Spanish unemployment rate rises to 24.63% in Q2, up from 24.44% in Q1; 5.7 million people out of work
July 27, 2012
– The number of people out of work in Spain shows no sign of dropping, with almost one in four people unemployed and half of those under the age of 25 jobless, the National Statistics Institute said Friday.
The recession-hit country's unemployment rate rose 0.19 percentage points in the second quarter on the previous three months to 24.63 percent, the institute said. The rate is the highest among the 17 nations that use the euro currency.
The institute said 53,500 people more joined the ranks of the unemployed between April and June, making for a total of 5.69 million people out of work.
For those under 25 years of age, the unemployment rate climbed to 53 percent, up from 52 percent in the previous quarter.
Spain is battling to avoid having to seek a full-blown financial bailout as it struggles to emerge from its second recession in three years and strives to convince investors it can manage its finances.
The government is adamant it won't need help.
"No rescue is going to be sought, The idea of a rescue is discarded," Deputy Prime Minister Soraya Saenz de Santamaria said.
The crisis and the government's reforms and austerity measures have led to almost daily protests by workers throughout Spain. On Friday, several thousand taxi drivers marched through the center of Madrid protesting local government plans to open up the sector to more drivers.
Violence broke out when some protesters began attacking several taxis not taking part in the protest, breaking windows, wing mirrors and beating the bodywork. In at least one incident, an elderly passenger was ordered out of a taxi before the protesters began attacking the vehicle.
Last month, the eurozone agreed to lend Spain up to €100 billion ($123 billion) to help strengthen banks laden with soured investments following a property sector collapse in 2008.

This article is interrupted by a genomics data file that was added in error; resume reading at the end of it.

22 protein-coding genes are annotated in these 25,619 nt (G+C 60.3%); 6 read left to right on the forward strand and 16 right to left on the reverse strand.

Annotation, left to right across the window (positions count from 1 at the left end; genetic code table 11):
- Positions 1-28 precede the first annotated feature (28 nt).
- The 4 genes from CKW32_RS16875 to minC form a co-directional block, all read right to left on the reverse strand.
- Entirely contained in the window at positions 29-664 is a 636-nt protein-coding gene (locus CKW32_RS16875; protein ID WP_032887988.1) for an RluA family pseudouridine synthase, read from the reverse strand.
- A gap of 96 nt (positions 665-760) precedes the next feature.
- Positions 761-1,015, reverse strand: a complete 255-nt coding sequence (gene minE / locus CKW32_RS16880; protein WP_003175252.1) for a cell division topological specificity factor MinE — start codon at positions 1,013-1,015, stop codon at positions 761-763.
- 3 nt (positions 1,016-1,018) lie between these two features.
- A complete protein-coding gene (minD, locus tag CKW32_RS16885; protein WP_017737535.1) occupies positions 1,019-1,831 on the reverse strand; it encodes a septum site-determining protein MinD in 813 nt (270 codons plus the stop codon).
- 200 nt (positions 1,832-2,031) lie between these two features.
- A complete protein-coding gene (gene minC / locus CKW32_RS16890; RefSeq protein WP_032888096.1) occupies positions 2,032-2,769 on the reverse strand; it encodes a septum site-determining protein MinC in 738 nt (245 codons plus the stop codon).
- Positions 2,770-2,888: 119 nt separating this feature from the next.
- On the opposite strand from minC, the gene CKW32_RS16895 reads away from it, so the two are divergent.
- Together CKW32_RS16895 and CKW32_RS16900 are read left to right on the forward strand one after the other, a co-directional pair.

Also, many of Spain's 17 regions are so heavily in debt due to the recession and the real estate crisis that they cannot raise money on their own on financial markets. Already two regional governments have said they will tap an €18 billion federal emergency credit line.
The country is also under severe pressure to apply austerity measures and structural reforms to bring down its swollen deficit from 8.9 percent of its €1.07 trillion ($1.31 trillion) gross domestic product to below 3 percent by the end of 2014.
Market pressure on Spain resumed Friday with the interest rate on Spain's key 10-year bonds down 0.2 percentage points to 6.7 percent.
The bond rate, or yield, fell away from the 7 percent barrier Thursday within minutes of European Central Bank chairman Mario Draghi telling an audience of business leaders in London that the bank would do whatever was necessary to save the euro. A rate of 7 percent is deemed untenable over the long term and Spain has been suffering it for several weeks.
Investors fear that if Spain were to need a full rescue - like Greece, Ireland and Portugal - this could seriously challenge the bloc's financial system and the single euro currency itself. Spain has been pleading with the ECB to intervene by showing support for Spain and equally troubled Italy by buying up bonds to bring down the interest rate.
The country's benchmark Ibex 35 stock index was up almost 1 percent at 6,380 after a mixed morning.
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